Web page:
Washington — Jianglong Zhang, an award-winning meteorologist and atmospheric scientist, is being honored March 30 by the National Oceanic and Atmospheric Administration (NOAA), cementing his status as one of the most decorated young scientists in the United States.
NOAA, a branch of the U.S. Department of Commerce, is presenting Zhang with the NOAA David S. Johnson Award, which recognizes young scientists for their innovative use of environmental satellite data. First presented in 1999, the award is named after the first assistant administrator for NOAA’s Satellite and Information Service and honors professional scientists who create new uses for observational satellite data to better predict atmospheric, oceanic and terrestrial conditions.
Zhang, a native of central China who holds the position of assistant professor in atmospheric sciences at the University of North Dakota, was cited for developing new techniques that use satellite measurements to forecast the potential climate implications of aerosol particles in the atmosphere.
In a March 9 interview with Elizabeth Howell at The Graduate School of the University of North Dakota, Zhang described how aerosols affect cloud formation and influence climate change.
“Climate change is a well-known topic to the public,” he said. “Yet many may not be aware that the climate system is complex, with various factors interacting with each other. The effect of aerosols is one of the most important and least understood factors.”
By making clouds brighter, which ensures that clouds reflect more sunlight back into space, increased aerosol concentrations “can result in less sunlight reaching the ground” and thereby reduce surface temperatures, said Zhang.
There are clear environmental benefits to reducing aerosols in the atmosphere, he added.
In the 19th and early 20th centuries, for example, coal was widely used for winter heating in London. “Large quantities of smoke were generated from coal burning,” Zhang said. “Smoke particles, sulfate aerosols and other gaseous constituents, mixing with the local metrological conditions, formed a famous historical phenomenon called ‘London fog.’ Not until the ‘great smog’ of 1952 that killed more than 4,000 people did the Londoners realize the seriousness of the problem. A clean-air act was passed in 1956.”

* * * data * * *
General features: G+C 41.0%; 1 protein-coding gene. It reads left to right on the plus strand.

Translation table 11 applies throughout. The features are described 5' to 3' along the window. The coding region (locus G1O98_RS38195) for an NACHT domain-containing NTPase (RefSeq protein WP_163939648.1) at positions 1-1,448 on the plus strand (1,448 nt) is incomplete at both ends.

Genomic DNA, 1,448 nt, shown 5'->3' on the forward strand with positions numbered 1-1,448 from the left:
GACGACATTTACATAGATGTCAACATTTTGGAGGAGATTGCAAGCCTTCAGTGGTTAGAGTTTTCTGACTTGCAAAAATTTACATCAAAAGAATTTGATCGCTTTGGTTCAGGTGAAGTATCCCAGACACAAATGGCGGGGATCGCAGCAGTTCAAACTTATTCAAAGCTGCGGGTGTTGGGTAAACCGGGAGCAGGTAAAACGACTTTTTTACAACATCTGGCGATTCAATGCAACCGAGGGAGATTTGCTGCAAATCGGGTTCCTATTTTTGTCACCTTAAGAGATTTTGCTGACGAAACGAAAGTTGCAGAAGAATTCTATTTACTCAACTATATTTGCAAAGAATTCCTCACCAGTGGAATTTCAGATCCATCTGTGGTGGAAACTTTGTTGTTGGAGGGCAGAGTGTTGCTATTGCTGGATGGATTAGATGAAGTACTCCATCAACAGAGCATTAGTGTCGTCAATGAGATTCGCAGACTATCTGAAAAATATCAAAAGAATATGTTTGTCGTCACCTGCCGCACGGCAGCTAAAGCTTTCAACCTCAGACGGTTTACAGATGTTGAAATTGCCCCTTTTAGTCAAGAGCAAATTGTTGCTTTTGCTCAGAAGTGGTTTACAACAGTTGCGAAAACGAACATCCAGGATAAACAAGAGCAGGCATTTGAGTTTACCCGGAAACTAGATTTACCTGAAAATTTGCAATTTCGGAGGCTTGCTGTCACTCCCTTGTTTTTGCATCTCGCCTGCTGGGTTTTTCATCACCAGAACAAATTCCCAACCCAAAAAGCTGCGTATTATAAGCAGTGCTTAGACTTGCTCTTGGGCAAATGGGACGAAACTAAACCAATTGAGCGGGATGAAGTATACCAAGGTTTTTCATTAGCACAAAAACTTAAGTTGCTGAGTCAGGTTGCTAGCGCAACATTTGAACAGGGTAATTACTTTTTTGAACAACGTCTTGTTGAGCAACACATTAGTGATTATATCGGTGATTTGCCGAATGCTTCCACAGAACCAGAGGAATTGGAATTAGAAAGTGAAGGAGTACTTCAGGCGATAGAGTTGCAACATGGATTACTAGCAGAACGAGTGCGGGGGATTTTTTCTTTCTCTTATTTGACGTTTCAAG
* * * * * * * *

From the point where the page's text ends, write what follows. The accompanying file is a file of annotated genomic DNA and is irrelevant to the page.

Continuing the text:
Aerosols are “different from greenhouse gases,” said Zhang. “The high spatial and temporal variations of aerosol properties make aerosol studies, including aerosol and climate research efforts, very interesting yet difficult tasks.”
Besides establishing new uses for environmental satellite data, Zhang led the development of the world’s first operational aerosol assimilation system, which is being used by the U.S. Navy Fleet Numerical Meteorology and Oceanography Center.
In 2009, Zhang received the Presidential Early Career Award for Scientists and Engineers as one of America’s top 100 young scientists. He received both his doctorate in atmospheric science and his Master of Science in computer science at the University of Alabama in Huntsville in 2004, and his Bachelor of Science in atmospheric physics from Peking University in 1992.
The NOAA award “highlights the exemplary work young scientists like Dr. Zhang are performing with satellite data" that directly benefits society, said Mary Kicza, assistant administrator for NOAA’s Satellite and Information Service. “We are excited about the work he’s already done and all that lies ahead.”
Read about the Presidential Early Career Awards for Scientists and Engineers on the White House website.